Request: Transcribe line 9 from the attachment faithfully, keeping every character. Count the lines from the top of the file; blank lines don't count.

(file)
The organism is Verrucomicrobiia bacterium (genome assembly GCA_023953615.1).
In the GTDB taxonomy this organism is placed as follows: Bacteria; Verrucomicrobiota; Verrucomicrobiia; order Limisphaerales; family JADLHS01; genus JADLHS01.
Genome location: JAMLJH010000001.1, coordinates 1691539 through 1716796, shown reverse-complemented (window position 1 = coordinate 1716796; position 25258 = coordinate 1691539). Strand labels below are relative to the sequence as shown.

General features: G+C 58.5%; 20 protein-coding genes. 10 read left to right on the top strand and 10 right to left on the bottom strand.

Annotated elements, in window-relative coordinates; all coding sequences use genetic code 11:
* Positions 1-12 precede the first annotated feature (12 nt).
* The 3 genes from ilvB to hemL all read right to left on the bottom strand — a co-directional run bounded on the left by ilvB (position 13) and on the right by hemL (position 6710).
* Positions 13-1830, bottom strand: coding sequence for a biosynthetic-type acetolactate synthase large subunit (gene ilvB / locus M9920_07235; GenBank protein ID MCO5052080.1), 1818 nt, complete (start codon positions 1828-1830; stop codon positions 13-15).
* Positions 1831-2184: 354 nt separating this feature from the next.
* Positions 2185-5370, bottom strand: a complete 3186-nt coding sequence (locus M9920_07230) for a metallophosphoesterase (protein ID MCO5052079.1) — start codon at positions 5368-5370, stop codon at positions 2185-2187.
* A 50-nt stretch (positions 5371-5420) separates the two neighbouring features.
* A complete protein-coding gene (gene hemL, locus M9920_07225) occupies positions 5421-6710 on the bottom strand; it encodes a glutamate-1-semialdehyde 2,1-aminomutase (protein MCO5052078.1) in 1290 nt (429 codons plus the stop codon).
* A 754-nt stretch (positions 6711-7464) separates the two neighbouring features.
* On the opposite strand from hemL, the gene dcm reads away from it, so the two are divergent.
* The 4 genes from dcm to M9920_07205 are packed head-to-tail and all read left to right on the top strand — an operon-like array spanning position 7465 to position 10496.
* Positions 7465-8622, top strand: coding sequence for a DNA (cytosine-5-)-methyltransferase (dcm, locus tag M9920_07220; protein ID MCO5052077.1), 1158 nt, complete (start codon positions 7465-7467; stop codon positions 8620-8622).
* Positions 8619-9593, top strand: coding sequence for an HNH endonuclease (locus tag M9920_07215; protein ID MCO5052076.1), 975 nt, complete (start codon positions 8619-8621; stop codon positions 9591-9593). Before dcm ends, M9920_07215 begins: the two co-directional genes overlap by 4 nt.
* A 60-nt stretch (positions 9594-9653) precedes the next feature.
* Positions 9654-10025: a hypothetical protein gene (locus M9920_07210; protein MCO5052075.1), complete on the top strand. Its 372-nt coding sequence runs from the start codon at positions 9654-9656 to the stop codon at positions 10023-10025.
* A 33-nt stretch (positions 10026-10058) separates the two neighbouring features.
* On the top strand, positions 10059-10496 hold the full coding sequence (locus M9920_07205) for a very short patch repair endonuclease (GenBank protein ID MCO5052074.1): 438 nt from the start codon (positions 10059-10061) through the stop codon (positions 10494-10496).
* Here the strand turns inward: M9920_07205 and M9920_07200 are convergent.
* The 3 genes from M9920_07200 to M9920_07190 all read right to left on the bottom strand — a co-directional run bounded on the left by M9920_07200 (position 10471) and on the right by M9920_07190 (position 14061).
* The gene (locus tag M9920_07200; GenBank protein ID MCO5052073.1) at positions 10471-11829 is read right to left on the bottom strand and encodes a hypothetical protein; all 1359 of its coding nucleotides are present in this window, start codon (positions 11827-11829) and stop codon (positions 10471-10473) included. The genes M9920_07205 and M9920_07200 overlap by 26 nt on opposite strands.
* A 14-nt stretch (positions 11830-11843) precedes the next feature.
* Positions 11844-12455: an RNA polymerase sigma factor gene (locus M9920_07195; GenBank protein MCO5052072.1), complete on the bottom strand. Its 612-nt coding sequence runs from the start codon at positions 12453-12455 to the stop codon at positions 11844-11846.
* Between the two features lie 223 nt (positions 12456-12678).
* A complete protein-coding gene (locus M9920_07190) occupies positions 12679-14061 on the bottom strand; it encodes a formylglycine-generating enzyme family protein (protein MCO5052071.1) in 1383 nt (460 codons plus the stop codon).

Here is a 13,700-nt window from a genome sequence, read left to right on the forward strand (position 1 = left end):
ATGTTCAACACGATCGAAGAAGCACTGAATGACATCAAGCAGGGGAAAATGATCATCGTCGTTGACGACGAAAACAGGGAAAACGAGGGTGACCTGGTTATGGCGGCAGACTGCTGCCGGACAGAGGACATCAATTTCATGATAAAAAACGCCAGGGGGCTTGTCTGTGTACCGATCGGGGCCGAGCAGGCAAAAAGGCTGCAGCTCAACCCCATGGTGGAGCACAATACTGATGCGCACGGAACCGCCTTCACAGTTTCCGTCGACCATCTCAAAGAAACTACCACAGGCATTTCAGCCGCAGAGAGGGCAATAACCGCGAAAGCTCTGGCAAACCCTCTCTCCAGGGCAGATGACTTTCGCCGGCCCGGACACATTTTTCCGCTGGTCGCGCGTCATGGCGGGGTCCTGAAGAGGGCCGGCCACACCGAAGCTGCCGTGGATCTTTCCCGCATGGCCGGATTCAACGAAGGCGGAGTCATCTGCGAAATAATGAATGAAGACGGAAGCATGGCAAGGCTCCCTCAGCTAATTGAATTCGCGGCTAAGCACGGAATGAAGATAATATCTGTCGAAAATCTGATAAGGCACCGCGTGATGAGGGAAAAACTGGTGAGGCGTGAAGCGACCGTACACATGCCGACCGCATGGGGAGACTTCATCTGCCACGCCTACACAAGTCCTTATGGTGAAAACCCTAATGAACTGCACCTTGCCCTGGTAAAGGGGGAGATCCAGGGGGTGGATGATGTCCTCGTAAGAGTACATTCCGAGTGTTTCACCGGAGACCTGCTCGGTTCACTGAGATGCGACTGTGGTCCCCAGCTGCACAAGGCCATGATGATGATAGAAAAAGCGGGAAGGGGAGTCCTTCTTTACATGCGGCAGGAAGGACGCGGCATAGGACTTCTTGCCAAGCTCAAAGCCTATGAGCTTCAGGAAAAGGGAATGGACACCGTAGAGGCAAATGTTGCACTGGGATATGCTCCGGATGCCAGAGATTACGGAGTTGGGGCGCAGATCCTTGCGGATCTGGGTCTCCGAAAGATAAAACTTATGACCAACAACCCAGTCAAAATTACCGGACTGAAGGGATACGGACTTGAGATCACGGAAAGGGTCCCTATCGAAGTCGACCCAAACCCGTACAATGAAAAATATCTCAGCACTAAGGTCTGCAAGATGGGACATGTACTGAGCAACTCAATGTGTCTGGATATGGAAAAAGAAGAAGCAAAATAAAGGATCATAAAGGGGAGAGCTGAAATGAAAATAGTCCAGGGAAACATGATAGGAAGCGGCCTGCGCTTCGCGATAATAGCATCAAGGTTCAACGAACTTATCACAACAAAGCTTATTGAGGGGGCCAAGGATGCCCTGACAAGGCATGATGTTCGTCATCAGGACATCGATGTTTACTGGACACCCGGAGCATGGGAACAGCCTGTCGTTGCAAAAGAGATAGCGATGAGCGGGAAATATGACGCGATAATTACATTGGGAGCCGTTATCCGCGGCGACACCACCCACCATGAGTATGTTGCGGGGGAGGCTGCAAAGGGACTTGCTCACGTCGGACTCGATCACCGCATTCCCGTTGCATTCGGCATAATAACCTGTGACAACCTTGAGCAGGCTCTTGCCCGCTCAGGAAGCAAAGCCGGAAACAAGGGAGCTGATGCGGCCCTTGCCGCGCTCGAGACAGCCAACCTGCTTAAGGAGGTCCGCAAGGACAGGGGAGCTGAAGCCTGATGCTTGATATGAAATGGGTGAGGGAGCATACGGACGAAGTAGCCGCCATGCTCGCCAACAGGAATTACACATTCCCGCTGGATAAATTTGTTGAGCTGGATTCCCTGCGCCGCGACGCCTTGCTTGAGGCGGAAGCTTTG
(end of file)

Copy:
* Positions 1831-2184: 354 nt separating this feature from the next.